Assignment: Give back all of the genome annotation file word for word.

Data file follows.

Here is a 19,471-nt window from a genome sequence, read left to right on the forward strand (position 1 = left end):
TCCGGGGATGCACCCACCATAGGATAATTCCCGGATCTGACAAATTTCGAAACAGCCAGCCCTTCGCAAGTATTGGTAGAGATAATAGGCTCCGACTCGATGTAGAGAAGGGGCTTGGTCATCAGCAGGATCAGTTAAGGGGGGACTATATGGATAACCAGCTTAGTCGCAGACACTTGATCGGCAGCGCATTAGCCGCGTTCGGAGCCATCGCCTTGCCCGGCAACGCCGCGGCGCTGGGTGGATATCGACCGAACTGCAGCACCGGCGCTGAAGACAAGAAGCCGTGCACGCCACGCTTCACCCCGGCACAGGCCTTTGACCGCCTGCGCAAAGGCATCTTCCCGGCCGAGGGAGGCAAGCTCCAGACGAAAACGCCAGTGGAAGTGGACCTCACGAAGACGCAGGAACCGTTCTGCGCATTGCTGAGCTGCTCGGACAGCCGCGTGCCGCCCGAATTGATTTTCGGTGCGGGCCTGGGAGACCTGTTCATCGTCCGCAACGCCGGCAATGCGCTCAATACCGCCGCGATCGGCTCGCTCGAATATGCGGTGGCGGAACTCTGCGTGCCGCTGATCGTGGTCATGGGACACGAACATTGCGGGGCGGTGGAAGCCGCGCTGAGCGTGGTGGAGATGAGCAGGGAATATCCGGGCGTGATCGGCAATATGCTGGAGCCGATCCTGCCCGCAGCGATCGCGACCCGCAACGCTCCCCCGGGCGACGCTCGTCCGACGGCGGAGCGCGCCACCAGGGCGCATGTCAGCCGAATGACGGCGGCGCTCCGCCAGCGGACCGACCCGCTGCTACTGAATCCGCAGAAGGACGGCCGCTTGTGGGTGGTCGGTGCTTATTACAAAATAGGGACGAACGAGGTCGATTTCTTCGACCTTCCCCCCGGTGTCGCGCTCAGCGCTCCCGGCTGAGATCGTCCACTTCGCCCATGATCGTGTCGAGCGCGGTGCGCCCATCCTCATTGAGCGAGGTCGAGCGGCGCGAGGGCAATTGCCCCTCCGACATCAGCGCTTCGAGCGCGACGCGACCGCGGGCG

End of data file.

Here is a 19,471-nt window from a genome sequence, read left to right on the forward strand (position 1 = left end):
TCCGGGGATGCACCCACCATAGGATAATTCCCGGATCTGACAAATTTCGAAACAGCCAGCCCTTCGCAAGTATTGGTAGAGATAATAGGCTCCGACTCGATGTAGAGAAGGGGCTTGGTCATCAGCAGGATCAGTTAAGGGGGGACTATATGGATAACCAGCTTAGTCGCAGACACTTGATCGGCAGCGCATTAGCCGCGTTCGGAGCCATCGCCTTGCCCGGCAACGCCGCGGCGCTGGGTGGATATCGACCGAACTGCAGCACCGGCGCTGAAGACAAGAAGCCGTGCACGCCACGCTTCACCCCGGCACAGGCCTTTGACCGCCTGCGCAAAGGCATCTTCCCGGCCGAGGGAGGCAAGCTCCAGACGAAAACGCCAGTGGAAGTGGACCTCACGAAGACGCAGGAACCGTTCTGCGCATTGCTGAGCTGCTCGGACAGCCGCGTGCCGCCCGAATTGATTTTCGGTGCGGGCCTGGGAGACCTGTTCATCGTCCGCAACGCCGGCAATGCGCTCAATACCGCCGCGATCGGCTCGCTCGAATATGCGGTGGCGGAACTCTGCGTGCCGCTGATCGTGGTCATGGGACACGAACATTGCGGGGCGGTGGAAGCCGCGCTGAGCGTGGTGGAGATGAGCAGGGAATATCCGGGCGTGATCGGCAATATGCTGGAGCCGATCCTGCCCGCAGCGATCGCGACCCGCAACGCTCCCCCGGGCGACGCTCGTCCGACGGCGGAGCGCGCCACCAGGGCGCATGTCAGCCGAATGACGGCGGCGCTCCGCCAGCGGACCGACCCGCTGCTACTGAATCCGCAGAAGGACGGCCGCTTGTGGGTGGTCGGTGCTTATTACAAAATAGGGACGAACGAGGTCGATTTCTTCGACCTTCCCCCCGGTGTCGCGCTCAGCGCTCCCGGCTGAGATCGTCCACTTCGCCCATGATCGTGTCGAGCGCGGTGCGCCCATCCTCATTGAGCGAGGTCGAGCGGCGCGAGGGCAATTGCCCCTCCGACATCAGCGCTTCGAGCGCGACGCGACCGCGGGCG